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Washington Supreme Court Finds Charter School Law Unconstitutional

Kyle Stokes
First Place Scholars charter school in Seattle's Central District neighborhood. The school was the first charter school to open in Washington state.

The Washington Supreme Court has ruled the state's voter-approved charter-school law unconstitutional.

In a 6-3 ruling issued late Friday afternoon, the high court said that charter schools do not qualify as common, public schools and cannot receive public funding.

KPLU education reporter Kyle Stokes has some of the details:

In the lead opinion, Chief Justice Barbara Madsen said the case wasn't about the merits of charter schools, simply whether they were eligible. Citing state Supreme Court precedent from 1909, she said they are not, because they are not under the control of local voters.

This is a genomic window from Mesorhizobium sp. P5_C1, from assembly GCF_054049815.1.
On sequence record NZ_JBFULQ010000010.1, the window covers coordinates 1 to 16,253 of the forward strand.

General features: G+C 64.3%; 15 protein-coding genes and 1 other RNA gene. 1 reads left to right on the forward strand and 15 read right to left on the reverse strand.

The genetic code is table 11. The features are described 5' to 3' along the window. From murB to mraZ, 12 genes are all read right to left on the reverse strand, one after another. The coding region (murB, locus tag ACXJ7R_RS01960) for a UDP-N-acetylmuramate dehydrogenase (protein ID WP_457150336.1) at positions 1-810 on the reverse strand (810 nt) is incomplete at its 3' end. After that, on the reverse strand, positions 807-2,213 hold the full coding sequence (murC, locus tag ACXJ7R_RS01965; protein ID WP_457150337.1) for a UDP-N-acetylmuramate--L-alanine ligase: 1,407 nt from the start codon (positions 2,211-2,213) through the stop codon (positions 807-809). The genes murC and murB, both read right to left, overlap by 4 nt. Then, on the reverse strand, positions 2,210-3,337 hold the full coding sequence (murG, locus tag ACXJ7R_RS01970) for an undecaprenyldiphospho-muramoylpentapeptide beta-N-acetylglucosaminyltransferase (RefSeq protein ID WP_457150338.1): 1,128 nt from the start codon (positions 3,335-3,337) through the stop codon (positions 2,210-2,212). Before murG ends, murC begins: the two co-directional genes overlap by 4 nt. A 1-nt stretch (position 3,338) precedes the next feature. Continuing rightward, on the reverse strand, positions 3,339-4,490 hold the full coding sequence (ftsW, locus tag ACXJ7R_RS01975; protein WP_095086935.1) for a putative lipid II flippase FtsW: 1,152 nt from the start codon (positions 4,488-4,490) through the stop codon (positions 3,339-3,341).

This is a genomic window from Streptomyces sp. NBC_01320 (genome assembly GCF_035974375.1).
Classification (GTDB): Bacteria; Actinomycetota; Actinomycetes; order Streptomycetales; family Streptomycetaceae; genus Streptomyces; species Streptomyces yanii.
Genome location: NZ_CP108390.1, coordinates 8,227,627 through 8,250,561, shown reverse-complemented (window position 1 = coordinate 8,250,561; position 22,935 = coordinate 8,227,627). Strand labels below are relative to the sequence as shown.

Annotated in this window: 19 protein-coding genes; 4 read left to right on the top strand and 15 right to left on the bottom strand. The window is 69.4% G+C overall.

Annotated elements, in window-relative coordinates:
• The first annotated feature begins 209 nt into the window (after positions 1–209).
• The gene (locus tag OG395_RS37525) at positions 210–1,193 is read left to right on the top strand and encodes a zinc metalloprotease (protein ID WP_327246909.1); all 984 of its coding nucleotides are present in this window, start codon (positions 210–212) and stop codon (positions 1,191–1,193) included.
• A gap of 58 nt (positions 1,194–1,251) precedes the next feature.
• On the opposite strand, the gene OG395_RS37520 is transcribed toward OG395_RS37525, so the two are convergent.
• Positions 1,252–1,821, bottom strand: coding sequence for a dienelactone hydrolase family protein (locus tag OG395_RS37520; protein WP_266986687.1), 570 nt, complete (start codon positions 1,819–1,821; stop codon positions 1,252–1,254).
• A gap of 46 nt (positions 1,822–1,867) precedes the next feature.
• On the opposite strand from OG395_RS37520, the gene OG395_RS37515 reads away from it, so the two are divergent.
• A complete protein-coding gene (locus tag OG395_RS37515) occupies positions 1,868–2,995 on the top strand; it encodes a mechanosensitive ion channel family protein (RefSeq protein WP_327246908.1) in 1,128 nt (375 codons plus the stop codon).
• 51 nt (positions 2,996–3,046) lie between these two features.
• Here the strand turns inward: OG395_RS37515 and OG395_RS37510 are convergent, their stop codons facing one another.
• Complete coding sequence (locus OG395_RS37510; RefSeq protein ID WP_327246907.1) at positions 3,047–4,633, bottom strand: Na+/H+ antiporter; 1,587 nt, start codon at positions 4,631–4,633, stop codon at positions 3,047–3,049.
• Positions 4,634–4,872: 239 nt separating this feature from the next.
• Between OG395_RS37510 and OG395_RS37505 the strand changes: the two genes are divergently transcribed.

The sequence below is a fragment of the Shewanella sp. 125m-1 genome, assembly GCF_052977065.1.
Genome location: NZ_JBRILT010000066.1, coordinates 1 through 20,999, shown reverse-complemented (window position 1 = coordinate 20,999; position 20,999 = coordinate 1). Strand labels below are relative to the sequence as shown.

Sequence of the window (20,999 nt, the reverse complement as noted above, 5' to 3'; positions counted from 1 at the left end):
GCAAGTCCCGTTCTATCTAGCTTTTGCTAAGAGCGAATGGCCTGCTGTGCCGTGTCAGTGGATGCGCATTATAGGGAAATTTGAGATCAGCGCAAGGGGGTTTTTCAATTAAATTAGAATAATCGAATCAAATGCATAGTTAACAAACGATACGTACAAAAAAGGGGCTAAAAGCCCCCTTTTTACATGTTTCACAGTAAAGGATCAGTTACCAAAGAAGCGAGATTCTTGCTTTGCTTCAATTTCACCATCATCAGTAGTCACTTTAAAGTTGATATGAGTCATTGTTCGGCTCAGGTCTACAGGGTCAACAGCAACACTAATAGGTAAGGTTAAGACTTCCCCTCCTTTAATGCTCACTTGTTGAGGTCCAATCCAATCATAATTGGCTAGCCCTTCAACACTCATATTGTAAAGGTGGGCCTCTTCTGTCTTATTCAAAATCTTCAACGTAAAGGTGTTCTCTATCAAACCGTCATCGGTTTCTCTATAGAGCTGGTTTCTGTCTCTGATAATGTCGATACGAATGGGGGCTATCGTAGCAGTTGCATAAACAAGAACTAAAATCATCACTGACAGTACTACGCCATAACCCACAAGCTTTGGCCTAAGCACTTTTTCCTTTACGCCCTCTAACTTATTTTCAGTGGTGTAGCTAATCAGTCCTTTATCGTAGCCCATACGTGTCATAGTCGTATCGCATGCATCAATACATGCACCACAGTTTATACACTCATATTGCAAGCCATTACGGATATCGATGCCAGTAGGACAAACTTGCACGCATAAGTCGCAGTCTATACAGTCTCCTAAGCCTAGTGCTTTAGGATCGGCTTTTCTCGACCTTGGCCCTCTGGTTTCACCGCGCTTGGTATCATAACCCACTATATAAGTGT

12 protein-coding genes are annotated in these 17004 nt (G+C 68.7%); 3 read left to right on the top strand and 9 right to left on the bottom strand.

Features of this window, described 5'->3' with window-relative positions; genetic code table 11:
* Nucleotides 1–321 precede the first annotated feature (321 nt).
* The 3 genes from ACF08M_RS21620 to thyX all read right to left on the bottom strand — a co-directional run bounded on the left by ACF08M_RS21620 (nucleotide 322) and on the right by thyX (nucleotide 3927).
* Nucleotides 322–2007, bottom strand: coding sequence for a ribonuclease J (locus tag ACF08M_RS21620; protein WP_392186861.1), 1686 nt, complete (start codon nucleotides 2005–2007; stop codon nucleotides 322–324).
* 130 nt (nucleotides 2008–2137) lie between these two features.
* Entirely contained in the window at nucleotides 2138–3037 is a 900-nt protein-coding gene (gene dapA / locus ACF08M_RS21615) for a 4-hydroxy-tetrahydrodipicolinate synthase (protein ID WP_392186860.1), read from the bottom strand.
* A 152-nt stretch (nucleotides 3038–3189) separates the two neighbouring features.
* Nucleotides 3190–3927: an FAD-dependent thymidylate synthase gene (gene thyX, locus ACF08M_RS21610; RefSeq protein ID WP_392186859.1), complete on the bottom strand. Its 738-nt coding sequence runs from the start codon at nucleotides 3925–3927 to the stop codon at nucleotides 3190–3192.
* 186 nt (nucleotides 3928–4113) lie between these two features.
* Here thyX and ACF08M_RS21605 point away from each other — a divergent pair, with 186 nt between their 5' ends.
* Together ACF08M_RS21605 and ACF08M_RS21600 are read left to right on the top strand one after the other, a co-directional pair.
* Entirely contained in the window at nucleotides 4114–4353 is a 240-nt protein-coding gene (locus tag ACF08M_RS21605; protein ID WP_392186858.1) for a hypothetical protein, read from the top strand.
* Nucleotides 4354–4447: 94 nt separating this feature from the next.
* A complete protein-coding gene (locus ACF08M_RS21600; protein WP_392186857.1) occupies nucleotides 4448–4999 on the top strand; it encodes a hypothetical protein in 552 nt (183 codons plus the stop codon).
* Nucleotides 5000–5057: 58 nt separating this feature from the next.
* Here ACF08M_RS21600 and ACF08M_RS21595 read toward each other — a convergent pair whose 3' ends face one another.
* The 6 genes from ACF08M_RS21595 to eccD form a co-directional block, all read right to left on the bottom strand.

A coalition of groups, including the state teachers union, a group of Washington school administrators and the League of Women Voters, sued the state in 2013 to stop the new charter system, adopted by voters in 2012.

Last year, Washington state had one charter school. This year, there will be nine — in Spokane, Tacoma, Kent, Highline and Seattle.

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Kyle Stokes covers the issues facing kids and the policies impacting Washington's schools for KPLU.